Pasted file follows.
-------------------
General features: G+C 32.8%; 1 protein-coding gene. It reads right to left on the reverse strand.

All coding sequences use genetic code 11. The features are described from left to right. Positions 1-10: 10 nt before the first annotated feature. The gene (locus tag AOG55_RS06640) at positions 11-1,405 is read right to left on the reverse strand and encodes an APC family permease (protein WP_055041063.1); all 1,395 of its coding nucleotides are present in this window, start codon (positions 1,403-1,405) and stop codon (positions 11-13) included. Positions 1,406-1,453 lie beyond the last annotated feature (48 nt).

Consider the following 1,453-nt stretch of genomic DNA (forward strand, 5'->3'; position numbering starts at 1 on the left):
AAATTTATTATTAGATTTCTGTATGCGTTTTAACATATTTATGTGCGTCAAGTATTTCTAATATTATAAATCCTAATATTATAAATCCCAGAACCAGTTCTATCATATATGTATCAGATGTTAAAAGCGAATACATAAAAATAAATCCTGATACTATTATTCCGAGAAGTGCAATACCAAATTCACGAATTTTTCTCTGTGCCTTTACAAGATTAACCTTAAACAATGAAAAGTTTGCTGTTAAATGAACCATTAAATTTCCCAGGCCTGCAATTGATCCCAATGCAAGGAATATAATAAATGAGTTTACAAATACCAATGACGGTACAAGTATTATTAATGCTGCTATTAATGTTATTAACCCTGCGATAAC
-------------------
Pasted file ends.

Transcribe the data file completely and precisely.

General features: G+C 32.8%; 1 protein-coding gene. It reads right to left on the reverse strand.

All coding sequences use genetic code 11. The features are described from left to right. Positions 1-10: 10 nt before the first annotated feature. The gene (locus tag AOG55_RS06640) at positions 11-1,405 is read right to left on the reverse strand and encodes an APC family permease (protein WP_055041063.1); all 1,395 of its coding nucleotides are present in this window, start codon (positions 1,403-1,405) and stop codon (positions 11-13) included. Positions 1,406-1,453 lie beyond the last annotated feature (48 nt).

Consider the following 1,453-nt stretch of genomic DNA (forward strand, 5'->3'; position numbering starts at 1 on the left):
AAATTTATTATTAGATTTCTGTATGCGTTTTAACATATTTATGTGCGTCAAGTATTTCTAATATTATAAATCCTAATATTATAAATCCCAGAACCAGTTCTATCATATATGTATCAGATGTTAAAAGCGAATACATAAAAATAAATCCTGATACTATTATTCCGAGAAGTGCAATACCAAATTCACGAATTTTTCTCTGTGCCTTTACAAGATTAACCTTAAACAATGAAAAGTTTGCTGTTAAATGAACCATTAAATTTCCCAGGCCTGCAATTGATCCCAATGCAAGGAATATAATAAATGAGTTTACAAATACCAATGACGGTACAAGTATTATTAATGCTGCTATTAATGTTATTAACCCTGCGATAAC